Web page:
Earth’s Slow Incline




I came across this beautiful poem last night. Almond Blossom, by Fiona Benson.

This morning, love, I’m tired and grave;
I can barely hear the wintered bird’s small song
over the hum of the central heating.
We must trust, I suppose, to the song’s bare minim:

that spring will be a green havoc
as the trees burst their slums
and the dirt breaks open to admit
crocus-spear and cyclamen;

and though we can’t yet feel it
earth’s already begun
her slow incline, inch by ruined inch,
easing you back from the brink.

With that in mind, and the certain knowledge that I still hadn’t cleared away last year’s green havoc, I thought it was probably time to visit the allotment. It has been shamefully neglected in recent weeks and is in much need of some tender loving care. Perhaps undeservedly, I have been rewarded for my slightly reluctant virtue, for the grey skies that sat heavily over the Fens in recent days have finally lifted. The firmament is blue once more and, ducking into the doorway of my shed to get out of the gentle but chilly wind, I can feel the sun on my face. I sit back and doze.

The work is mostly digging – turning the soil over ready for the spring which isn’t so far away, although it looks like we could be in for a long old January this year. And, if I’m honest, I too am tired and grave, but then I rather suspect that we all are right now. So the process of clearing and preparing the ground is both a therapy and an investment; a physical version of out with the old and in with the new. I have talked before about the benefits of digging, and so it is today – there are few things quite as satisfying as freshly dug soil. The dry stalks are raked away and the dead grass is pulled up for the compost; chickweed is left and dug in as a green manure.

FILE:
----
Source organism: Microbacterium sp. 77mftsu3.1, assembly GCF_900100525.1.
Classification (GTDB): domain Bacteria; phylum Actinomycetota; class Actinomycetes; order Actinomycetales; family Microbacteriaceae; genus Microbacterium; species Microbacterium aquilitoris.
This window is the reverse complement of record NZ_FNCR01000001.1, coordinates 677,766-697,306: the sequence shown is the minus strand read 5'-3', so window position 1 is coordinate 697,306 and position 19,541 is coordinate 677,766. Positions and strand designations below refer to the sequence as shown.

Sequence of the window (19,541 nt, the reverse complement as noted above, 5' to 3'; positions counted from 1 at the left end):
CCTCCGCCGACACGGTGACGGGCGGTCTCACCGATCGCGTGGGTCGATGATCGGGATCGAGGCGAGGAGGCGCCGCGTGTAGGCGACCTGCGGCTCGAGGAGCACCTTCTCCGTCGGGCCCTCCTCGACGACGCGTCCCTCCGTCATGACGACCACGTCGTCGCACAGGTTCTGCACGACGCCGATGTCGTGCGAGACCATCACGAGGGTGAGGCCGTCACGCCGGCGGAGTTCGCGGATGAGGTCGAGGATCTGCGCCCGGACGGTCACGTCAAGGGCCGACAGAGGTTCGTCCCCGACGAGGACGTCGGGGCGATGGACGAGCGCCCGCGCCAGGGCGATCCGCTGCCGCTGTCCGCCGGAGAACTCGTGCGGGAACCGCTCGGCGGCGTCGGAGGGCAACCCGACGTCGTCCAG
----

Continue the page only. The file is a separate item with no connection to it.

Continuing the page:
It’s hard work, mind, so I pause to take a stroll around the plot. There is still edible stuff to be found among the detritus; purple broccoli, clumps of red and yellow chard and a few rows of leeks. They stand in vibrant contrast to the otherwise muted winter colour scheme. Hidden away, some cabbages have avoided becoming pigeon food. The apple trees could do with some attention; pruning, and a spruce up in preparation for the wassail.

Time for something less strenuous, so I kneel and start tidying the asparagus beds (should have done this in the autumn), trimming the stalks and weeding around them. I’ll treat this lot to a mulch from the compost bins, the spoil of previous years, magically broken down and converted into a rich humus, renewing and revitalising. And there, tiny but impossible to ignore, are the tips of some as yet unidentifiable bulb, poking up through the icy soil. I feel a palpable thrill run through me and, cheered, I wander back to the shed for a coffee and some more sun.

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